Life expectancy in South Afric

Pixabay – credit

Life expectancy in South Africa could plummet as health service faces cuts

After a decade where SA’s life expectancy soared, a weak economy could set it all back…

Life expectancy in South Afric

Pixabay – credit

It’s both a bleak warning, and a sad commentary of how the country is being run: Yet it seems adjusting to a stagnating economy could limit our life expectancy.

The SA Health Review – published by Health Systems Trust – have cautioned that upcoming cuts to services have the potential to undo all the hard work over the last decade that has ensured citizens are living longer.

Life expectancy in South Africa

From 2005-2015, life expectancy has shot up by something between six years (World Banks) to ten (StatsSA).

This is in part due to higher accessibility to anti-retroviral drug treatments for HIV/AIDS and an increase in medicine dispensation programmes. Back in 2005, life expectancy was a mere 51.55 compared to the 2015 figure quoted by the same source.

(World Banks)

Read: Does SA’s private healthcare sector only serve 16% of the population?

However, the brains behind the Health Review are pointing towards the limited expenditure in their industry to make a rather worrying forecast; they believe that these cuts will undo the hard work that’s helped South Africans live longer.

What cuts are being proposed to SA’s health service?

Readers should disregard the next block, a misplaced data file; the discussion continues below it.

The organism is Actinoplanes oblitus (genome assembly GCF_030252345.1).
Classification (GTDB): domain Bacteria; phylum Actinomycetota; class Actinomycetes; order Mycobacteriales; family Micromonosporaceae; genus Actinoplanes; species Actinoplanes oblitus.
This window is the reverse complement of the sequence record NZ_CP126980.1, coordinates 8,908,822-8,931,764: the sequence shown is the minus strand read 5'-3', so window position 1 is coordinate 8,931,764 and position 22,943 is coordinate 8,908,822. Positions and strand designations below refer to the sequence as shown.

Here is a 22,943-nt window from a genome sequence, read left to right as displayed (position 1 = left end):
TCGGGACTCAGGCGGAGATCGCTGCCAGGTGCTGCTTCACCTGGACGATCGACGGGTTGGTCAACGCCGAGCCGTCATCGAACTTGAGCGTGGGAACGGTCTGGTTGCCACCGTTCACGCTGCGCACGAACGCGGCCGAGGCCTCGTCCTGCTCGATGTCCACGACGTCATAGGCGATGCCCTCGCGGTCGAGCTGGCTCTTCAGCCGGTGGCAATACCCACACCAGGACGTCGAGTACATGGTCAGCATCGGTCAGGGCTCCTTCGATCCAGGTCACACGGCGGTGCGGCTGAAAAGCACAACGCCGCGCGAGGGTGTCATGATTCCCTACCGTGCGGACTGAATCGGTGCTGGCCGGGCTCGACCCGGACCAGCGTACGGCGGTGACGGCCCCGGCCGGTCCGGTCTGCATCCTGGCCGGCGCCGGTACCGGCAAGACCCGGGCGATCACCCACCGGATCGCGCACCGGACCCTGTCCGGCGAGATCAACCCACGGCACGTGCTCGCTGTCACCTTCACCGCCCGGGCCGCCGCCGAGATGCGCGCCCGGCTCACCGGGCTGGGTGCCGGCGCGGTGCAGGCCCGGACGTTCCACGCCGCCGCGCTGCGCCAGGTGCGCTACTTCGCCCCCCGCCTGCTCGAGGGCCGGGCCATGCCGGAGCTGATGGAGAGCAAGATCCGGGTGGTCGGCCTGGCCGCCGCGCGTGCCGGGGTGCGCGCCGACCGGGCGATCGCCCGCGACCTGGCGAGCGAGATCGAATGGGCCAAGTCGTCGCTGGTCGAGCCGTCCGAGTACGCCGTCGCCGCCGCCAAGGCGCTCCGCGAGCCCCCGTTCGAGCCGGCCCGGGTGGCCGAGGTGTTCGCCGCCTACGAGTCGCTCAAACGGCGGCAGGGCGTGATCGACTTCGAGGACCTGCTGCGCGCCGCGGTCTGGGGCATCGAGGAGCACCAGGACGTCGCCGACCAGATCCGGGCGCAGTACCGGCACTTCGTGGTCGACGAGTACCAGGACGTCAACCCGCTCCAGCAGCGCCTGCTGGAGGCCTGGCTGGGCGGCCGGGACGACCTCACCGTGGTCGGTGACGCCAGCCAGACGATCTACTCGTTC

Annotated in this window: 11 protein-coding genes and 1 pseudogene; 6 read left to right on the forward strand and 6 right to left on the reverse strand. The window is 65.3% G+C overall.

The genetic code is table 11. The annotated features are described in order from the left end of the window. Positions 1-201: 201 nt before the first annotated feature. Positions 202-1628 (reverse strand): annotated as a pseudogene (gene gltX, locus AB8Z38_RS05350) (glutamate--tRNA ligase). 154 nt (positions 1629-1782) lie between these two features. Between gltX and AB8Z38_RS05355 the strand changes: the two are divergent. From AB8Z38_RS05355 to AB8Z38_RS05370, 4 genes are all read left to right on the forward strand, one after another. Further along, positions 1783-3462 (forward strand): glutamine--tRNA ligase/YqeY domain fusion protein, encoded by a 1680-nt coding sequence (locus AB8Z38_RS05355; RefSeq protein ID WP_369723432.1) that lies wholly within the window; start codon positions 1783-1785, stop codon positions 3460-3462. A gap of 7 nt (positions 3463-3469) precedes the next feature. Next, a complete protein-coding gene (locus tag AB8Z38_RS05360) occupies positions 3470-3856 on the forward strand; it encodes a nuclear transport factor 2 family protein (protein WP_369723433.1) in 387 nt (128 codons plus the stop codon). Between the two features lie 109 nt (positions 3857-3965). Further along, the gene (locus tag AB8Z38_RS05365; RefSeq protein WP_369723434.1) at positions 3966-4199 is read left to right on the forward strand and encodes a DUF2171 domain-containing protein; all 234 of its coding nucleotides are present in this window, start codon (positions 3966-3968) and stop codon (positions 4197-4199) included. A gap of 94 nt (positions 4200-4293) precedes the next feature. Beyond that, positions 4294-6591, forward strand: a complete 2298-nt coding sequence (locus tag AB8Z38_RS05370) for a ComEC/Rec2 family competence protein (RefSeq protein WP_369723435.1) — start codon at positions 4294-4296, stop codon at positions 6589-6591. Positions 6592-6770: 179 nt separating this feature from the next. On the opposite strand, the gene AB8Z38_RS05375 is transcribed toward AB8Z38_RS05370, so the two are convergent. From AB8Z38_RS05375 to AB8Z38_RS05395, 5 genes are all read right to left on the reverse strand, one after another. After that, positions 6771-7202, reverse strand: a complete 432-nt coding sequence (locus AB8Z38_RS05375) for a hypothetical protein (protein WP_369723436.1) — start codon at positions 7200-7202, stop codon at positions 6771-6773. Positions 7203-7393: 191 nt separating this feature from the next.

• Health expenditure will increase in this financial year by a mere 1.1%.
  • By next year, this increase will be a tiny 0.8%.
  • In 2018/19, there will be a cut in spending of R142-million (0.1%).

Treasury official Mark Bletcher has defended the proposed cost reductions, and pointed to the NHI initiative as a way to fund their health services further

“The slowdown in growth may last for a long time, impacting on health budgets negatively, but the National Health Insurance (NHI) has the potential to reverse this trend through additional revenue streams to fund health services.”

Is SA’s health industry in crisis?

This comes as the Rand has depreciated more than 38% against the US Dollar in the last five years, and as an extra 400,000 patients a year join the HIV treatment programme – the proposed cuts are, at best, horrifically timed.

Over the last four years, 5,500 positions in the health industry have been slashed as the service desperately tries to to fall in line with budget proposals.

The government are effectively banking solely on NHI to produce a financial stability that the economy can no longer do.